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Mr Langsbury, who chairs the Otago Peninsula Biodiversity Trust and is a trustee of Predator Free Dunedin, said he had previously seen some well-fed feral cats, and wanted to learn more about the recent sighting.
Some larger than usual feral cats — probably well fed from eating the abundant rabbits on the peninsula — potentially posed a larger than usual threat to native birdlife and penguins, he said.
Dunedin primary school teacher Jacqui Russell said that at 7pm on Wednesday, she was walking on a farm west of Allans Beach, about 1km from the beach.
She saw a large, well-fed feral cat, two to three times the size of any domestic cat she had ever seen, standing among trees in a pine plantation, between the farm and the beach.
She was holding a camera, but "in my shock I was so dumbstruck I never thought to take a photo" of the large tawny creature.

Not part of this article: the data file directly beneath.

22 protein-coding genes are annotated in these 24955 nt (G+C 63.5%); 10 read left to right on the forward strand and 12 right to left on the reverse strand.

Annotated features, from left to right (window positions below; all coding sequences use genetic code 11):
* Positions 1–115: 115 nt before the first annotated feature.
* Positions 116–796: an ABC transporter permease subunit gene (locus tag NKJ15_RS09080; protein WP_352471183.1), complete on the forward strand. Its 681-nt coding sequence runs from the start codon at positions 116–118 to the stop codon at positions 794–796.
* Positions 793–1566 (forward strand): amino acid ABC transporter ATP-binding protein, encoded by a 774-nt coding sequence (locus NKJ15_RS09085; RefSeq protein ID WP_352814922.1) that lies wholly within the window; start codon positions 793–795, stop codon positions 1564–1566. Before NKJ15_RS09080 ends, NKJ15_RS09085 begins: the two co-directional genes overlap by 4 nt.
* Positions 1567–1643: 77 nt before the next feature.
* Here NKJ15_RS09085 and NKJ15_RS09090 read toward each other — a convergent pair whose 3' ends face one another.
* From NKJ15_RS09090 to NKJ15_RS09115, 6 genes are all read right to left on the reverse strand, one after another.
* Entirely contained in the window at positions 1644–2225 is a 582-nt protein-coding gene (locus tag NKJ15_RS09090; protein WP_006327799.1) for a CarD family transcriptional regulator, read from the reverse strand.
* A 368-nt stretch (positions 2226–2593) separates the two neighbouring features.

"I was in a state of being unable to believe my eyes," she said.
Having seen the unusually large cat, she was now more inclined to believe other people who had reported seeing large cats in the South Island over the years, she said.
Last weekend, Christchurch osteopath Mark Orr reported seeing a panther-like cat while he was mountain biking at Hanmer Springs.
Former peninsula trust marketing manager Sophie Barker said she "wouldn’t be surprised" if Ms Russell had seen a larger than usual feral cat, and she had also seen some big feral cats.
The Department of Conservation says some feral cats can grow much larger than the average house cat and have a "major impact" on native birds, lizards and insects.